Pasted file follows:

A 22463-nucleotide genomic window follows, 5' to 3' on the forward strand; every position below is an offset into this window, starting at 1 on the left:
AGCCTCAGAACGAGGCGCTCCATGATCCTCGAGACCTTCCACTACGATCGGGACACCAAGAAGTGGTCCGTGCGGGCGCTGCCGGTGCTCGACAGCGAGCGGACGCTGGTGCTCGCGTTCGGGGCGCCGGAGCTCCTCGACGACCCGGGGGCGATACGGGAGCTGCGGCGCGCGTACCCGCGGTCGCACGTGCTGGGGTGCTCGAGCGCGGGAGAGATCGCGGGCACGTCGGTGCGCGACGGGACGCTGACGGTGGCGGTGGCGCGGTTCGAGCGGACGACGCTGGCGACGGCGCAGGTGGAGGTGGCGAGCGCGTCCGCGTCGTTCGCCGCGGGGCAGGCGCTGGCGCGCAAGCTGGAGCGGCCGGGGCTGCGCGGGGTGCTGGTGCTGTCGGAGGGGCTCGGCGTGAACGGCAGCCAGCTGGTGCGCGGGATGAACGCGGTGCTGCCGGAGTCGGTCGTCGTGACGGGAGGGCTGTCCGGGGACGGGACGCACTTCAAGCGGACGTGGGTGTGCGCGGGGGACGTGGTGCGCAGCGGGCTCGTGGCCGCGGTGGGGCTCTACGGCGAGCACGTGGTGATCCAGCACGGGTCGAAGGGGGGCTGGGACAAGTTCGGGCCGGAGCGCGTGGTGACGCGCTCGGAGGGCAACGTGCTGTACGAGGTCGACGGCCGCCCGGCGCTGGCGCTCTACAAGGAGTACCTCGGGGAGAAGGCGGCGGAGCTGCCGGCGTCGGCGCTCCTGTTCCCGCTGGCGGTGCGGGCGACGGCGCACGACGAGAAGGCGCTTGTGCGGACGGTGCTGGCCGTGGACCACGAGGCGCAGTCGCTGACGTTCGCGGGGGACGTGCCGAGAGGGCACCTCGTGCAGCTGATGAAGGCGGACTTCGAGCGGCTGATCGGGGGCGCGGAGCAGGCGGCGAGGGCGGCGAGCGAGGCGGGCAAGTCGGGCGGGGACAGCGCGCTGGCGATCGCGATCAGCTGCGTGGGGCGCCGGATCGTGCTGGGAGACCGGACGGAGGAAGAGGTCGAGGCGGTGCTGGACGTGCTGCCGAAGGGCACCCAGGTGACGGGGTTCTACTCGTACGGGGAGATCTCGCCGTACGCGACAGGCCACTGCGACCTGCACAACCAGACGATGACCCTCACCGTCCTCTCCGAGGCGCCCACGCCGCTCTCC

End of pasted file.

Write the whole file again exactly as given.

A 22463-nucleotide genomic window follows, 5' to 3' on the forward strand; every position below is an offset into this window, starting at 1 on the left:
AGCCTCAGAACGAGGCGCTCCATGATCCTCGAGACCTTCCACTACGATCGGGACACCAAGAAGTGGTCCGTGCGGGCGCTGCCGGTGCTCGACAGCGAGCGGACGCTGGTGCTCGCGTTCGGGGCGCCGGAGCTCCTCGACGACCCGGGGGCGATACGGGAGCTGCGGCGCGCGTACCCGCGGTCGCACGTGCTGGGGTGCTCGAGCGCGGGAGAGATCGCGGGCACGTCGGTGCGCGACGGGACGCTGACGGTGGCGGTGGCGCGGTTCGAGCGGACGACGCTGGCGACGGCGCAGGTGGAGGTGGCGAGCGCGTCCGCGTCGTTCGCCGCGGGGCAGGCGCTGGCGCGCAAGCTGGAGCGGCCGGGGCTGCGCGGGGTGCTGGTGCTGTCGGAGGGGCTCGGCGTGAACGGCAGCCAGCTGGTGCGCGGGATGAACGCGGTGCTGCCGGAGTCGGTCGTCGTGACGGGAGGGCTGTCCGGGGACGGGACGCACTTCAAGCGGACGTGGGTGTGCGCGGGGGACGTGGTGCGCAGCGGGCTCGTGGCCGCGGTGGGGCTCTACGGCGAGCACGTGGTGATCCAGCACGGGTCGAAGGGGGGCTGGGACAAGTTCGGGCCGGAGCGCGTGGTGACGCGCTCGGAGGGCAACGTGCTGTACGAGGTCGACGGCCGCCCGGCGCTGGCGCTCTACAAGGAGTACCTCGGGGAGAAGGCGGCGGAGCTGCCGGCGTCGGCGCTCCTGTTCCCGCTGGCGGTGCGGGCGACGGCGCACGACGAGAAGGCGCTTGTGCGGACGGTGCTGGCCGTGGACCACGAGGCGCAGTCGCTGACGTTCGCGGGGGACGTGCCGAGAGGGCACCTCGTGCAGCTGATGAAGGCGGACTTCGAGCGGCTGATCGGGGGCGCGGAGCAGGCGGCGAGGGCGGCGAGCGAGGCGGGCAAGTCGGGCGGGGACAGCGCGCTGGCGATCGCGATCAGCTGCGTGGGGCGCCGGATCGTGCTGGGAGACCGGACGGAGGAAGAGGTCGAGGCGGTGCTGGACGTGCTGCCGAAGGGCACCCAGGTGACGGGGTTCTACTCGTACGGGGAGATCTCGCCGTACGCGACAGGCCACTGCGACCTGCACAACCAGACGATGACCCTCACCGTCCTCTCCGAGGCGCCCACGCCGCTCTCC